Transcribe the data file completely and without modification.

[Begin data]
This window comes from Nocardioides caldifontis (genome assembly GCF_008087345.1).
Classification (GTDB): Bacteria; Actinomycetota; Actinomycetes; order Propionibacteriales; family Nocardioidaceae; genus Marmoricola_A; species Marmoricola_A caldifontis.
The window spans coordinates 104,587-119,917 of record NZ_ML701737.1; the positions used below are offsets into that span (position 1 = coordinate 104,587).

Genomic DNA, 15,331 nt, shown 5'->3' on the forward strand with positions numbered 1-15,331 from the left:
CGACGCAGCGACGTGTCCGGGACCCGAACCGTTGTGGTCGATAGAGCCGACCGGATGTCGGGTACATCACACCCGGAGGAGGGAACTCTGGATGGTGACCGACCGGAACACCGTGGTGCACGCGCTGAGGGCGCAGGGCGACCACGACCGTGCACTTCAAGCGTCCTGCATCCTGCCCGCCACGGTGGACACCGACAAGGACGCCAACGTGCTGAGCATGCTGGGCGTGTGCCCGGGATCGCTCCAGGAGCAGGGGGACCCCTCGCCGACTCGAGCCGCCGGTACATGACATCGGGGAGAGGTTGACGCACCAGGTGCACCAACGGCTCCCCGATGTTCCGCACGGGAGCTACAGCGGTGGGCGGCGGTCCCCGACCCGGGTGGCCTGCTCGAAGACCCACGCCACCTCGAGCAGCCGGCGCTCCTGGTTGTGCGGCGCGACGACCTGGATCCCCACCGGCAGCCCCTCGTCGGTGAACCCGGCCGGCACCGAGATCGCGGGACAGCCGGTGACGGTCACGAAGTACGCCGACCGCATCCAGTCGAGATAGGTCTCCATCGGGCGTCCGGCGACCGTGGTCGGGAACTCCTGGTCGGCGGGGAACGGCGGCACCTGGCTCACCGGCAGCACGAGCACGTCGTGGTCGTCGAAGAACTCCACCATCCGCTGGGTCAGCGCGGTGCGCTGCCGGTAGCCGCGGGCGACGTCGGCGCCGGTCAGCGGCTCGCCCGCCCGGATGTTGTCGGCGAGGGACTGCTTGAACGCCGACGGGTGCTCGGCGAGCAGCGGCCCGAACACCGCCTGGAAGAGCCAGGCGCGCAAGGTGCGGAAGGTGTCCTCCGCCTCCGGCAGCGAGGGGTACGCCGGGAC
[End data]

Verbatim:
This window comes from Nocardioides caldifontis (genome assembly GCF_008087345.1).
Classification (GTDB): Bacteria; Actinomycetota; Actinomycetes; order Propionibacteriales; family Nocardioidaceae; genus Marmoricola_A; species Marmoricola_A caldifontis.
The window spans coordinates 104,587-119,917 of record NZ_ML701737.1; the positions used below are offsets into that span (position 1 = coordinate 104,587).

Genomic DNA, 15,331 nt, shown 5'->3' on the forward strand with positions numbered 1-15,331 from the left:
CGACGCAGCGACGTGTCCGGGACCCGAACCGTTGTGGTCGATAGAGCCGACCGGATGTCGGGTACATCACACCCGGAGGAGGGAACTCTGGATGGTGACCGACCGGAACACCGTGGTGCACGCGCTGAGGGCGCAGGGCGACCACGACCGTGCACTTCAAGCGTCCTGCATCCTGCCCGCCACGGTGGACACCGACAAGGACGCCAACGTGCTGAGCATGCTGGGCGTGTGCCCGGGATCGCTCCAGGAGCAGGGGGACCCCTCGCCGACTCGAGCCGCCGGTACATGACATCGGGGAGAGGTTGACGCACCAGGTGCACCAACGGCTCCCCGATGTTCCGCACGGGAGCTACAGCGGTGGGCGGCGGTCCCCGACCCGGGTGGCCTGCTCGAAGACCCACGCCACCTCGAGCAGCCGGCGCTCCTGGTTGTGCGGCGCGACGACCTGGATCCCCACCGGCAGCCCCTCGTCGGTGAACCCGGCCGGCACCGAGATCGCGGGACAGCCGGTGACGGTCACGAAGTACGCCGACCGCATCCAGTCGAGATAGGTCTCCATCGGGCGTCCGGCGACCGTGGTCGGGAACTCCTGGTCGGCGGGGAACGGCGGCACCTGGCTCACCGGCAGCACGAGCACGTCGTGGTCGTCGAAGAACTCCACCATCCGCTGGGTCAGCGCGGTGCGCTGCCGGTAGCCGCGGGCGACGTCGGCGCCGGTCAGCGGCTCGCCCGCCCGGATGTTGTCGGCGAGGGACTGCTTGAACGCCGACGGGTGCTCGGCGAGCAGCGGCCCGAACACCGCCTGGAAGAGCCAGGCGCGCAAGGTGCGGAAGGTGTCCTCCGCCTCCGGCAGCGAGGGGTACGCCGGGAC